Robert Parker art exhibit opens the season at the Cornwall Library
CORNWALL — While an exhibit of the works of local artists is always a draw at the Cornwall Library, the current show is noteworthy for a few reasons.
First, the brilliant works of Robert Parker are on display, a must-see for any student of art or a lovely encounter for the more casual viewer.
But, a further joy is that the library chose a Parker exhibit to be the first public art showing since the library’s reopening of its doors to the post-pandemic community.
An appropriately spaced opening reception was held on Saturday, June 12, welcoming the community to meet the artist and just enjoy gathering together. Appreciation for the event was palpable and sales were brisk.
The show’s signature piece is a watercolor, “SMS Babenberg, 1976,” painted in that year, but there is much more to see.
In a conversation on Wednesday, June 9, Parker said that the period to be covered by the exhibit largely spans the 1980s to the present, mostly watercolors of ships and waters he has known.
“They are things I have always liked to paint,” he observed.
Speaking of his childhood when he was about 12 years of age, Parker recalled that his family was living in Seattle, Wash., and spent countless family hours sailing on the Pacific.
In the 1940s, before the U.S. entered the war, Parker remembered that he and his family were invited to their neighbors’ home for a picnic with the entire crew of the HMS Warspite, a ship that was docked in nearby Bremerton for repairs.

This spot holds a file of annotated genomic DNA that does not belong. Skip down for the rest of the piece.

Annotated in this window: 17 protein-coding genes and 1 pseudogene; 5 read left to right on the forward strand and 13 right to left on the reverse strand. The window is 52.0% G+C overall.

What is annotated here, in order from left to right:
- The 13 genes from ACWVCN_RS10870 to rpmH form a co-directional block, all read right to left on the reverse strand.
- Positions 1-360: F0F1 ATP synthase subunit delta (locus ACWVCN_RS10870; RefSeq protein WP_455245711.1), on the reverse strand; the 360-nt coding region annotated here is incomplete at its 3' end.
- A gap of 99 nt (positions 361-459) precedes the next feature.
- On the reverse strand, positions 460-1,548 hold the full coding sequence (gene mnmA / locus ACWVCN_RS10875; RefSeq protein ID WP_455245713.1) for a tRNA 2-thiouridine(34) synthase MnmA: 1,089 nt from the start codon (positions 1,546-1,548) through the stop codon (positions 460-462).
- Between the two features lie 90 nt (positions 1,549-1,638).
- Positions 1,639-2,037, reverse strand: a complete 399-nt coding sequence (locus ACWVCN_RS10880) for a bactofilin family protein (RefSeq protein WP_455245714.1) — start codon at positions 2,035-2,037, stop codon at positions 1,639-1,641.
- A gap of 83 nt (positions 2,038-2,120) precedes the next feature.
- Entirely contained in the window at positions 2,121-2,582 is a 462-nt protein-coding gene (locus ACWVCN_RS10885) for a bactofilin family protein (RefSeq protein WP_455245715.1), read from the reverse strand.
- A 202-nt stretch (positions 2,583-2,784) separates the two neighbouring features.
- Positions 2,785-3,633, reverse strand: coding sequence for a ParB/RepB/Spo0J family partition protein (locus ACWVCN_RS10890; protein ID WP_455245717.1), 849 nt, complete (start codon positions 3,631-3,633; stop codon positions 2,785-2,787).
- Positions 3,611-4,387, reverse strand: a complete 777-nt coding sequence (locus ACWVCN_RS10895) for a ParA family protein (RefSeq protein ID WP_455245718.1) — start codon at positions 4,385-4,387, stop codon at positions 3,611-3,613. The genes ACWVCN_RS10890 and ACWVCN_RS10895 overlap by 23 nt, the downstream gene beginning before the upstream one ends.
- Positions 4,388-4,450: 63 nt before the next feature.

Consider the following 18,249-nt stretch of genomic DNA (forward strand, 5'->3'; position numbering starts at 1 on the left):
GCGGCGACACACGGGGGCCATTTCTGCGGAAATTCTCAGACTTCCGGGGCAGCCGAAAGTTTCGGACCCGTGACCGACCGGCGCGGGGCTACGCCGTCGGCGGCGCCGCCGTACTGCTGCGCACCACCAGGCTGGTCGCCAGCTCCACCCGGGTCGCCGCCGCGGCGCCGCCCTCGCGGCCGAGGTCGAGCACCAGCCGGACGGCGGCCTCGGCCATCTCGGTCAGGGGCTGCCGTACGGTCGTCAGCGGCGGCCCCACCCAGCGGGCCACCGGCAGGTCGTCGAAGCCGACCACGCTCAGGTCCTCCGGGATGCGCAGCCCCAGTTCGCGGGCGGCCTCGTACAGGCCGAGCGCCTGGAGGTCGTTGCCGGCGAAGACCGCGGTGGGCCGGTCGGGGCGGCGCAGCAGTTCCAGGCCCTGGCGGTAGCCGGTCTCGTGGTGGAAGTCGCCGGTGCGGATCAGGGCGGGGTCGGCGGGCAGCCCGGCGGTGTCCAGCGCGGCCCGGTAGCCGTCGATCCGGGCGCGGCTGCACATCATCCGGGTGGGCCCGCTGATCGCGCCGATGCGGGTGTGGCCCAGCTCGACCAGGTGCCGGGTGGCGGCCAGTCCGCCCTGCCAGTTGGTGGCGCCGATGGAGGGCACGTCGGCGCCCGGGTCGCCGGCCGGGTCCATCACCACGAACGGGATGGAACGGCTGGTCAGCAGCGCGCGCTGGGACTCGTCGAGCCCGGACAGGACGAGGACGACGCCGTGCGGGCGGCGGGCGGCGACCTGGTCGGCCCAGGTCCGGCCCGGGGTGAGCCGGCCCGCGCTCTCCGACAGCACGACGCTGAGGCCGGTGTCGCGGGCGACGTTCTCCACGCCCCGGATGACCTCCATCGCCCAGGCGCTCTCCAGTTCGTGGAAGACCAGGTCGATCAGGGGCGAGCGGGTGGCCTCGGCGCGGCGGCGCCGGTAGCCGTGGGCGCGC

“It was a jolly day in Seattle,” he declared. “That ship, the Warspite, has remained on my mind ever since.”
He recalled hearing that the ship had seen action off the coast of Spain, and he has always wondered about the safety of the crew he had come to know.
Parker’s homage to the War spite is captured in watercolor and included in the exhibit.
Absorbing the notion of the honor of being the first artist chosen for a post-pandemic exhibit, he said that he hopes it does not happen again — the pandemic, that is, not the exhibit.
“I’m looking forward to it,” he said of the exhibit. “They always do a good job of hanging things. They look good,” he said, crediting the library staff’s skill at the art of hanging an exhibit.
Credited with that fine job of hanging the show, Curator Anne Coffin said that she had planned this exhibit to be held last year, but the pandemic struck, and the show was consistently postponed until it became possible this month. As a result, this became the library’s first post-pandemic event to be held.
The exhibit contains a varied collection of watercolors and sketches of ships and planes and even bi-planes, landscapes, some portraits and sketch books imagined and set to paper in watercolor and ink. There is plenty of whimsy in subject matter with broad geographic diversity. Parker’s works are found among the collections of the world’s great destination art museums, and also happily now at the Cornwall Library for a limited engagement.
The Parker exhibit, “Works on Paper,” will remain on display until July 24, during the library’s open hours.